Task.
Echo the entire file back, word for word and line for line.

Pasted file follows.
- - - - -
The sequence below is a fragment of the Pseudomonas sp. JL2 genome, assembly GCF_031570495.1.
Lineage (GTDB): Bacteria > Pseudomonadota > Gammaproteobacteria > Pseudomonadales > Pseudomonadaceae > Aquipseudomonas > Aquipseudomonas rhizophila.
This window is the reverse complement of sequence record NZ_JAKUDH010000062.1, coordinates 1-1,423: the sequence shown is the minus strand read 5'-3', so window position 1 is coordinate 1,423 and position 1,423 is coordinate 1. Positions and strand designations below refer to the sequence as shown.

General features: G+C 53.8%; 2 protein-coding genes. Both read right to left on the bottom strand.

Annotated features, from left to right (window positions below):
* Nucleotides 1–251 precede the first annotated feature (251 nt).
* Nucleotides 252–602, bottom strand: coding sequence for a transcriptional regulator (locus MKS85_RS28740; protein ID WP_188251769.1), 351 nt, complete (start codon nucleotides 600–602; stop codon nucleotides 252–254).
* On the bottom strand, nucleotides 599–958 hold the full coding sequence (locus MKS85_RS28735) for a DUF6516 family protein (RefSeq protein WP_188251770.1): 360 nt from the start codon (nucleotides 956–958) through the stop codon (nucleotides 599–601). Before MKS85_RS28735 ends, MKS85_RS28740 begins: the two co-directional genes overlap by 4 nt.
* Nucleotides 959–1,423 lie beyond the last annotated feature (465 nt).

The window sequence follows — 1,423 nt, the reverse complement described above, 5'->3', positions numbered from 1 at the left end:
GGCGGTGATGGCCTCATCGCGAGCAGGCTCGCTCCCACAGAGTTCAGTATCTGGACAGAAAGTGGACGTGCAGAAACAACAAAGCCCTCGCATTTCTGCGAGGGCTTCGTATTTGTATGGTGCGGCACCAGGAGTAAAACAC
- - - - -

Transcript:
The sequence below is a fragment of the Pseudomonas sp. JL2 genome, assembly GCF_031570495.1.
Lineage (GTDB): Bacteria > Pseudomonadota > Gammaproteobacteria > Pseudomonadales > Pseudomonadaceae > Aquipseudomonas > Aquipseudomonas rhizophila.
This window is the reverse complement of sequence record NZ_JAKUDH010000062.1, coordinates 1-1,423: the sequence shown is the minus strand read 5'-3', so window position 1 is coordinate 1,423 and position 1,423 is coordinate 1. Positions and strand designations below refer to the sequence as shown.

General features: G+C 53.8%; 2 protein-coding genes. Both read right to left on the bottom strand.

Annotated features, from left to right (window positions below):
* Nucleotides 1–251 precede the first annotated feature (251 nt).
* Nucleotides 252–602, bottom strand: coding sequence for a transcriptional regulator (locus MKS85_RS28740; protein ID WP_188251769.1), 351 nt, complete (start codon nucleotides 600–602; stop codon nucleotides 252–254).
* On the bottom strand, nucleotides 599–958 hold the full coding sequence (locus MKS85_RS28735) for a DUF6516 family protein (RefSeq protein WP_188251770.1): 360 nt from the start codon (nucleotides 956–958) through the stop codon (nucleotides 599–601). Before MKS85_RS28735 ends, MKS85_RS28740 begins: the two co-directional genes overlap by 4 nt.
* Nucleotides 959–1,423 lie beyond the last annotated feature (465 nt).

The window sequence follows — 1,423 nt, the reverse complement described above, 5'->3', positions numbered from 1 at the left end:
GGCGGTGATGGCCTCATCGCGAGCAGGCTCGCTCCCACAGAGTTCAGTATCTGGACAGAAAGTGGACGTGCAGAAACAACAAAGCCCTCGCATTTCTGCGAGGGCTTCGTATTTGTATGGTGCGGCACCAGGAGTAAAACAC